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I read an old message about converting long-term loss to short-term, so that it can be used to offset short-term gains (which is obviously advantageous). The idea is to sell the depreciated stock at a loss and within the 61-day window buy call options for the same stock. This triggers the wash sale rule which disallows the loss. Then exercise the options. According to IRS pub 550, the holding period for the stock acquired through option exercise starts on the date of exercise. The original cost basis carries through to the new stock, which can now be sold, producing a short-term loss. In principle all this can be done within a few days.

Is there something wrong with this picture? To close the loophole, there could be an exception to the holding period rule which would "remember" that the option was acquired in a wash sale transaction. However, there doesn't seem to be anything in pub 550 to this effect. Am I missing something?
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I read an old message about converting long-term loss to short-term, so that it can be used to offset short-term gains (which is obviously advantageous). The idea is to sell the depreciated stock at a loss and within the 61-day window buy call options for the same stock. This triggers the wash sale rule which disallows the loss. Then exercise the options. According to IRS pub 550, the holding period for the stock acquired through option exercise starts on the date of exercise. The original cost basis carries through to the new stock, which can now be sold, producing a short-term loss. In principle all this can be done within a few days.

Is there something wrong with this picture? To close the loophole, there could be an exception to the holding period rule which would "remember" that the option was acquired in a wash sale transaction. However, there doesn't seem to be anything in pub 550 to this effect. Am I missing something?


Yas, you are missing something. Any time you have a wash sale, not only do you adjust the cost basis of the investment, you also include the holding period of the original investment. Thus, any long-term loss would remain long-term. See IRS Pub. 550, pg. 58, the section on Wash Sales, the sentence immediately preceding Example 1.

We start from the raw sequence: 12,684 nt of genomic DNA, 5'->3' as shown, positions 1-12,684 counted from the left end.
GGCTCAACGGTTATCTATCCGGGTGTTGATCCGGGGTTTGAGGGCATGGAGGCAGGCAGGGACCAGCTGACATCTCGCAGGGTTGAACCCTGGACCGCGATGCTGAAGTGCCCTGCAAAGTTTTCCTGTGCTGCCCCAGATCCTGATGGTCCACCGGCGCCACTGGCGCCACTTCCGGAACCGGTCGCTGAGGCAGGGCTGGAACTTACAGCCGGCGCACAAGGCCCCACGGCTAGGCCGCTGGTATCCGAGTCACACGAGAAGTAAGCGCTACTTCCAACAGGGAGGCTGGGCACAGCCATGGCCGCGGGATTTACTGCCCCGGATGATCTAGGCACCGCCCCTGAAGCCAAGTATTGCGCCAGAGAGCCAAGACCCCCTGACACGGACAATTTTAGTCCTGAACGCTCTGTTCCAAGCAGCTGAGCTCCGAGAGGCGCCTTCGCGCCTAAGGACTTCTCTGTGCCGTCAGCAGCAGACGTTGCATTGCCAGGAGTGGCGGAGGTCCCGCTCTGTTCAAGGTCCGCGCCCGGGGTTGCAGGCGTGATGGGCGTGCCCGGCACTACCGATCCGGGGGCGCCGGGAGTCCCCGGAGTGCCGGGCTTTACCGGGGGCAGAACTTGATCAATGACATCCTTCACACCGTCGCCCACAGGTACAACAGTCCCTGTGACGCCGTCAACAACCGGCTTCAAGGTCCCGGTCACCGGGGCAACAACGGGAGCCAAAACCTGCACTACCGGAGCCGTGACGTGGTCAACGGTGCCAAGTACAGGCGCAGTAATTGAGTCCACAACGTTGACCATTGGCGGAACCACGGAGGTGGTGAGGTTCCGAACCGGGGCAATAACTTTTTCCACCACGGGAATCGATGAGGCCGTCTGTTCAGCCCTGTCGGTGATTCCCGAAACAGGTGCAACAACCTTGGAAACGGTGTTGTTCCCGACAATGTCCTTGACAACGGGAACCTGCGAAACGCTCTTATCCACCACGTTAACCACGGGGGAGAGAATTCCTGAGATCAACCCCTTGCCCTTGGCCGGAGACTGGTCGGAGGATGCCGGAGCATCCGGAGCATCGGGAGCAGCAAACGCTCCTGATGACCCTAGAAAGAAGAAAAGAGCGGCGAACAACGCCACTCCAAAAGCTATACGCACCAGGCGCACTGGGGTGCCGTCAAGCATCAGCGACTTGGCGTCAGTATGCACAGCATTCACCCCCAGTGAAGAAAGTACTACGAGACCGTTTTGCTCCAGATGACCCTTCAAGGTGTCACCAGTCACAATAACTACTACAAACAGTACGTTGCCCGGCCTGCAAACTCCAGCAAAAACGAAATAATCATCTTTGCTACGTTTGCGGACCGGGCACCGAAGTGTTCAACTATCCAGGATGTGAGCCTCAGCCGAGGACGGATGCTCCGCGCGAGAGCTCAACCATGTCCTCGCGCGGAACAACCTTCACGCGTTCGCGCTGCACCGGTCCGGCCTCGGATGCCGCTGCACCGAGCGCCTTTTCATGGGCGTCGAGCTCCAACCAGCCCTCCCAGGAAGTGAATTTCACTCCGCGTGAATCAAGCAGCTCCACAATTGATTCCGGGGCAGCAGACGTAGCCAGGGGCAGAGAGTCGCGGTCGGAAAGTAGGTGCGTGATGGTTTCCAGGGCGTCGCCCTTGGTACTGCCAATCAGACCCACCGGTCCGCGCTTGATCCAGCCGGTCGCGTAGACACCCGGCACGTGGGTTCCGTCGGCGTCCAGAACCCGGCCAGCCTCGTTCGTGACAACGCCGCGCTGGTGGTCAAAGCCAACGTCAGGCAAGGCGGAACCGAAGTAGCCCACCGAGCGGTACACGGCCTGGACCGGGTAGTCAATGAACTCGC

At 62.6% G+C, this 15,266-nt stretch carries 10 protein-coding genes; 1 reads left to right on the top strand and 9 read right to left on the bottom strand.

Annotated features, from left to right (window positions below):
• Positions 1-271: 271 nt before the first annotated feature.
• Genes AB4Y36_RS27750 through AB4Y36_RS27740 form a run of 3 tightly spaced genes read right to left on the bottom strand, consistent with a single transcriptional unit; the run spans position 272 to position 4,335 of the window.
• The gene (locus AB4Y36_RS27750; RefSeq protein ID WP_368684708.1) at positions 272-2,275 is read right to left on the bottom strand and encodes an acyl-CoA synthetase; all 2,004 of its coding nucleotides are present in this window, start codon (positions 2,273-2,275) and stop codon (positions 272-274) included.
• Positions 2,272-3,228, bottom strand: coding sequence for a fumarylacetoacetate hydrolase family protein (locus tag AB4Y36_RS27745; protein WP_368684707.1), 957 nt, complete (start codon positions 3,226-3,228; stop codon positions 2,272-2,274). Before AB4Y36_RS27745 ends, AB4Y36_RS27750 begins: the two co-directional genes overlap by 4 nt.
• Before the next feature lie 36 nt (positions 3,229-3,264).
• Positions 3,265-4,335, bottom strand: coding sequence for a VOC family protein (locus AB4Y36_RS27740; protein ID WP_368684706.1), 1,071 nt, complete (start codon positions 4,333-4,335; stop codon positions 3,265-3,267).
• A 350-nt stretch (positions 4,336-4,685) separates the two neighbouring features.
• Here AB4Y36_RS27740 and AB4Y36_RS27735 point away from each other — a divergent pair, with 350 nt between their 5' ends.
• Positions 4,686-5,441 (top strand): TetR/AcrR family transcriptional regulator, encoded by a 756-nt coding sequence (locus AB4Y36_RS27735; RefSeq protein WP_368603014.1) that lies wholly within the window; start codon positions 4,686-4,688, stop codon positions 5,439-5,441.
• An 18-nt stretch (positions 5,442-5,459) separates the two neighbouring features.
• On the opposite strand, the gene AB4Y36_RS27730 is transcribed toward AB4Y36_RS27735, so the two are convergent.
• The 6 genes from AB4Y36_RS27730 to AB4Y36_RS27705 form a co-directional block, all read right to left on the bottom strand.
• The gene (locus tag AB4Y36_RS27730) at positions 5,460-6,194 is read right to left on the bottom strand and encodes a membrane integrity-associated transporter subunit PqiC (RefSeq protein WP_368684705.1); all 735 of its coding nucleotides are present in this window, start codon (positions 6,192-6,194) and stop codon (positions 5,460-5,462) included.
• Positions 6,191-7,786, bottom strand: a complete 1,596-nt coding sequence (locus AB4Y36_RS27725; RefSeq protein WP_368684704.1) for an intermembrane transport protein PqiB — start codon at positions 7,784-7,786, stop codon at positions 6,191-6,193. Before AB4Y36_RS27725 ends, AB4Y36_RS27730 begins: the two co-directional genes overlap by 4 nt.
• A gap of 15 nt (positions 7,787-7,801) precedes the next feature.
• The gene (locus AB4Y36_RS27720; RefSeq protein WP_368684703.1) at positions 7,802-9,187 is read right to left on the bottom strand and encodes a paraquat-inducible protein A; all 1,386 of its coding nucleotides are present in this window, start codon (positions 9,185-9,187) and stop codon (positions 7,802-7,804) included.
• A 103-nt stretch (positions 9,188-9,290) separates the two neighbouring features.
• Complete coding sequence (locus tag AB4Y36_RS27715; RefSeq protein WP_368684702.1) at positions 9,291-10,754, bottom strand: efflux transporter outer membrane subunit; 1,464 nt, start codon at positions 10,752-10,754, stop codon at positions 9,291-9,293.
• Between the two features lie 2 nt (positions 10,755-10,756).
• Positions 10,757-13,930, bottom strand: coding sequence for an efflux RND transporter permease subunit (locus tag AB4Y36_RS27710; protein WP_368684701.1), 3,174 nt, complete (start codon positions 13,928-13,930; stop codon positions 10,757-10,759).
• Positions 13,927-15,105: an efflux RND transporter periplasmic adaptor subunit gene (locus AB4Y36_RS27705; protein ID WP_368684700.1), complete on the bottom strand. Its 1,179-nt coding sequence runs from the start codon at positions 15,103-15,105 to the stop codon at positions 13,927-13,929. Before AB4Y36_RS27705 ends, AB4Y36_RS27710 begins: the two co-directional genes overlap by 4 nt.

Ira
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I read an old message about converting long-term loss to short-term, so that it can be used to offset short-term gains (which is obviously advantageous).

Not always, it only matters if you have short-term and long-term realized gains.
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> Yas, you are missing something. Any time you have a wash sale, not only
> do you adjust the cost basis of the investment, you also include the
> holding period of the original investment. Thus, any long-term loss
> would remain long-term. See IRS Pub. 550, pg. 58, the section on Wash
> Sales, the sentence immediately preceding Example 1.

Yes, I am aware of this, but on the other hand on page 56 it says:

"Option exercised. Your holding period for property you acquire when you exercise an option begins the day after you exercise the option."

So it is quite clear, as you pointed out, that the holding period for the option is the same as that for the previously wash-sold stock. However it is not clear whether this holding period should be preserved when this option is later exercised. The pub does not say that the holding period for the option gets rolled into the holding period of the stock acquired through option exercise.
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Yes, I am aware of this, but on the other hand on page 56 it says:

"Option exercised. Your holding period for property you acquire when you exercise an option begins the day after you exercise the option."

So it is quite clear, as you pointed out, that the holding period for the option is the same as that for the previously wash-sold stock. However it is not clear whether this holding period should be preserved when this option is later exercised. The pub does not say that the holding period for the option gets rolled into the holding period of the stock acquired through option exercise.


The wash sale adjustments trump the general holding period rules. The rule on page 56 is the parallel to the rule for the purchase of the underlying security given on page 55 - generally, the holding period begins the day after purchase.

Ira
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